Despite providing an essential service, Indonesian taxi group Bluebird has not been spared from the fallout brought about by COVID-19. Indeed, the transportation sector is one of the hardest hit in Indonesia. According to the Indonesian Chambers of Commerce and Industry, the sector experienced a 50 per cent decline in revenue after the pandemic spread to the country.
But while the group has had to cut back on some expansion plans like adding to its electric fleet, it remains committed to bringing their taxi empire to the next level.
A lot of their efforts are aimed at people - both its employees and customers. President director Noni Purnomo is quick to recount her late grandmother and founder of Bluebird, Mutiara Djokosoetono’s philosophy: Only happy people can make other people happy.
“And so that’s the underlying reason for everything we do,” she says.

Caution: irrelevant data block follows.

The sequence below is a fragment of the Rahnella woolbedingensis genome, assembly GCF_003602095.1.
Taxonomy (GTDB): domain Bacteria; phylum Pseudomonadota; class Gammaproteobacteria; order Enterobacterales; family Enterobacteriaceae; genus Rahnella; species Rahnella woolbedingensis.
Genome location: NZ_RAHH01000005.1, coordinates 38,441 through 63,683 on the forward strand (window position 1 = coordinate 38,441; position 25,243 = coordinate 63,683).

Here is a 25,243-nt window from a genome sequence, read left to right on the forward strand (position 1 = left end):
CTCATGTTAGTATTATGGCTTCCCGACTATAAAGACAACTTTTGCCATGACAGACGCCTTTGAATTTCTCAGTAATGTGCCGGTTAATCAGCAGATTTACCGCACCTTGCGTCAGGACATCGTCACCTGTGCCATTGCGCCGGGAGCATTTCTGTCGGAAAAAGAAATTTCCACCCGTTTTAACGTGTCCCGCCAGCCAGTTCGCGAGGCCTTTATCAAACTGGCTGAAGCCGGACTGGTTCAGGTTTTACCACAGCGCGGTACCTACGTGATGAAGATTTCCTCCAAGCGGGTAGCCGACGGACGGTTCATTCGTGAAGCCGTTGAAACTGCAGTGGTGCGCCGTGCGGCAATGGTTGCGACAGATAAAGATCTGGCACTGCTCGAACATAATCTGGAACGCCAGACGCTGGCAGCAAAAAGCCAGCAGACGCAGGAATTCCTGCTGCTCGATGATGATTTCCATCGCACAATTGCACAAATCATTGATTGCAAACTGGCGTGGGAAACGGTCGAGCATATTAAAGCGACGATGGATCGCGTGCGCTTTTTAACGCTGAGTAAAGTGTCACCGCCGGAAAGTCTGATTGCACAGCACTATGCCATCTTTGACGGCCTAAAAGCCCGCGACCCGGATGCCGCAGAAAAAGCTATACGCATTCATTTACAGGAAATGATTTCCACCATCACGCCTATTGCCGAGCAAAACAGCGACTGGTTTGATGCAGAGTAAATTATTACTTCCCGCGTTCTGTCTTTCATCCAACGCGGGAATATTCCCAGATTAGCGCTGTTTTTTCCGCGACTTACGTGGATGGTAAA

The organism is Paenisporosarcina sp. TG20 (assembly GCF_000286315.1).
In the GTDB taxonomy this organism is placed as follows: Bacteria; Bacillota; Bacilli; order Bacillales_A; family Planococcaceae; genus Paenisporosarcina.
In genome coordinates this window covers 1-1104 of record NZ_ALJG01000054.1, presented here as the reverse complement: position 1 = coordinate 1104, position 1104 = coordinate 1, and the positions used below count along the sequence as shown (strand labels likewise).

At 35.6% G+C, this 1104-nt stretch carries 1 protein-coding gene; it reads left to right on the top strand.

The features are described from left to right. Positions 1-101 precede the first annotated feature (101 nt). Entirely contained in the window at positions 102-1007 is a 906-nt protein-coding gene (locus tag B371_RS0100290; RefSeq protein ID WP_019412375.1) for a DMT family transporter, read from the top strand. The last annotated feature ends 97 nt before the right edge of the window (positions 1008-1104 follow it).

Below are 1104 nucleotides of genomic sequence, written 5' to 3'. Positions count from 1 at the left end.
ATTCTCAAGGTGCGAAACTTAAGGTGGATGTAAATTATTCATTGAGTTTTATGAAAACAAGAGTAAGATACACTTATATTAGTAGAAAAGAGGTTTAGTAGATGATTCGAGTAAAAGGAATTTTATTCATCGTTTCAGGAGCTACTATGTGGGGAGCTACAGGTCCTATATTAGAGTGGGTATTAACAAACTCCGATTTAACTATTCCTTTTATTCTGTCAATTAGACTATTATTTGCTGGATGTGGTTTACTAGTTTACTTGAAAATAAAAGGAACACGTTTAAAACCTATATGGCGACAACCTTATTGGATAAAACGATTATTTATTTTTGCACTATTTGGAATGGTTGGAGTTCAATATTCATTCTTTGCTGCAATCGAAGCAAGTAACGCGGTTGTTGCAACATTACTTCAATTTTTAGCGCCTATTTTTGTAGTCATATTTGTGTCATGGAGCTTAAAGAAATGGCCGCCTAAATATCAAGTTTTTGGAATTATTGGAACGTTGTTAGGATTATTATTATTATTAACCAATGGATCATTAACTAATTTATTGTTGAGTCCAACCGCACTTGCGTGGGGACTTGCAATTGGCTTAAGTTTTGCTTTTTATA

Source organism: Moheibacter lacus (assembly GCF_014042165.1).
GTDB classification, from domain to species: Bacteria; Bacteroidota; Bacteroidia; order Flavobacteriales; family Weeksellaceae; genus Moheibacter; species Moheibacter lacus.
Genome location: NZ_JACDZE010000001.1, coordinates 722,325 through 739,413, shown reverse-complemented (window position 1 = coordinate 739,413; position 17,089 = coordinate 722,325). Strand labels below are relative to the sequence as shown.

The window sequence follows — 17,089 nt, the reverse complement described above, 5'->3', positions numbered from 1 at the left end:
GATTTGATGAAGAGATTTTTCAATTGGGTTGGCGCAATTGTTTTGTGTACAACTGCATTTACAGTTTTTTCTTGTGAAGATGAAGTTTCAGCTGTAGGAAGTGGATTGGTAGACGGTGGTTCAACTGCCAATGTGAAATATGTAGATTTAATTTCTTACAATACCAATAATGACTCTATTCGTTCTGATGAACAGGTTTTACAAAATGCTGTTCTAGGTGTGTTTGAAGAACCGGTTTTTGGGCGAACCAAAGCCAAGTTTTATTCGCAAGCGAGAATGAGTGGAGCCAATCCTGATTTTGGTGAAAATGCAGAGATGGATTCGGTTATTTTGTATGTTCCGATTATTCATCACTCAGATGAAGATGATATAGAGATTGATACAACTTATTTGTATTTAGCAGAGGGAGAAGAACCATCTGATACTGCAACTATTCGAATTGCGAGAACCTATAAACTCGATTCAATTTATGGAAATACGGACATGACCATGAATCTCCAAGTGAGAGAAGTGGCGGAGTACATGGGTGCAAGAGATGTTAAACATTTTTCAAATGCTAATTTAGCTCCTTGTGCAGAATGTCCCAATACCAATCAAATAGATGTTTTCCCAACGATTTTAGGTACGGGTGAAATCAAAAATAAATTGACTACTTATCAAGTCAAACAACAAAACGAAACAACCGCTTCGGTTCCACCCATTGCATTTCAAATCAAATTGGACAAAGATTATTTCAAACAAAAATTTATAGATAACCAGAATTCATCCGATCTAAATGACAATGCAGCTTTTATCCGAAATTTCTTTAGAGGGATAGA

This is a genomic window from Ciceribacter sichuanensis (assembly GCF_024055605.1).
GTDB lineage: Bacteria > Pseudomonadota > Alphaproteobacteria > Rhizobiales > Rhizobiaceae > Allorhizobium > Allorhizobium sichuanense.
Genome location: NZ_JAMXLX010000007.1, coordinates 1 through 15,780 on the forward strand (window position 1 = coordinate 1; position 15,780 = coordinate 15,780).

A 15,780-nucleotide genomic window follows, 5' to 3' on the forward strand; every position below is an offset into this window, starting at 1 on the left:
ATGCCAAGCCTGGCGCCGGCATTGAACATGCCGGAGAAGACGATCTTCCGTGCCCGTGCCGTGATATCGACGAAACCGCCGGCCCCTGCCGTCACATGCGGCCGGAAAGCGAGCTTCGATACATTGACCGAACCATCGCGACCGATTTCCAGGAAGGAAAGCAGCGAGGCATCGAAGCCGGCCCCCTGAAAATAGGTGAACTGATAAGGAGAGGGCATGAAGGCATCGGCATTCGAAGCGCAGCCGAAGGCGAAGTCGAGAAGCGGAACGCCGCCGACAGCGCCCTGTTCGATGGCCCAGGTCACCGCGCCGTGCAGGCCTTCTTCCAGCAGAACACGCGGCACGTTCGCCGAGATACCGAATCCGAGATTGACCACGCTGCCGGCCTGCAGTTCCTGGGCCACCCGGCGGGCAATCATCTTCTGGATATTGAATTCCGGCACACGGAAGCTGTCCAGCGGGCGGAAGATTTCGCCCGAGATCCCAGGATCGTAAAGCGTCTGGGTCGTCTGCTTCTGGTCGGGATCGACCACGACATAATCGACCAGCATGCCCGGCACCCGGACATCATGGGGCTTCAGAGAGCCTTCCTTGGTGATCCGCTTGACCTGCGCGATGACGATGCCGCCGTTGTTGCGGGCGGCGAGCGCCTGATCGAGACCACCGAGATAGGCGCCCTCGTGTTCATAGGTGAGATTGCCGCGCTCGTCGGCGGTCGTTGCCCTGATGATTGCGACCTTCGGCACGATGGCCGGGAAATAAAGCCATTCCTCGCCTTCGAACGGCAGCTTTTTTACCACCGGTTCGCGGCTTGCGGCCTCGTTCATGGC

“We are still giving scholarships to the children of our drivers and employees even though we got hit by COVID-19 badly because we understand that our investment is in the longer-term relationships. So that is extremely important for us.”
Ms Purnomo herself established Bluebird Peduli (Bluebird Care), the philanthropic division of Bluebird Group. Through various initiatives under Bluebird Peduli, including its women’s empowerment programme ‘Kartini Bluebird’, they could potentially support more than 40,000 wives of Bluebird Group drivers and employees with small loans and training to start their own businesses.
This is all going ahead at full steam even as the company decided to cut back on some of its expansion plans. Bluebird made headlines last year, as the first taxi company in Indonesia to go electric to make good on its vision of protecting the environment. The company launched 29 electric vehicles out of the original plan to add 200.
“We’re postponing the addition of the (electric) fleet because we have to save on capital for now. But that doesn’t mean we’re not going to continue. Part of our vision is to be a sustainable company, which means we have to take care of the environment,” says Ms Purnomo.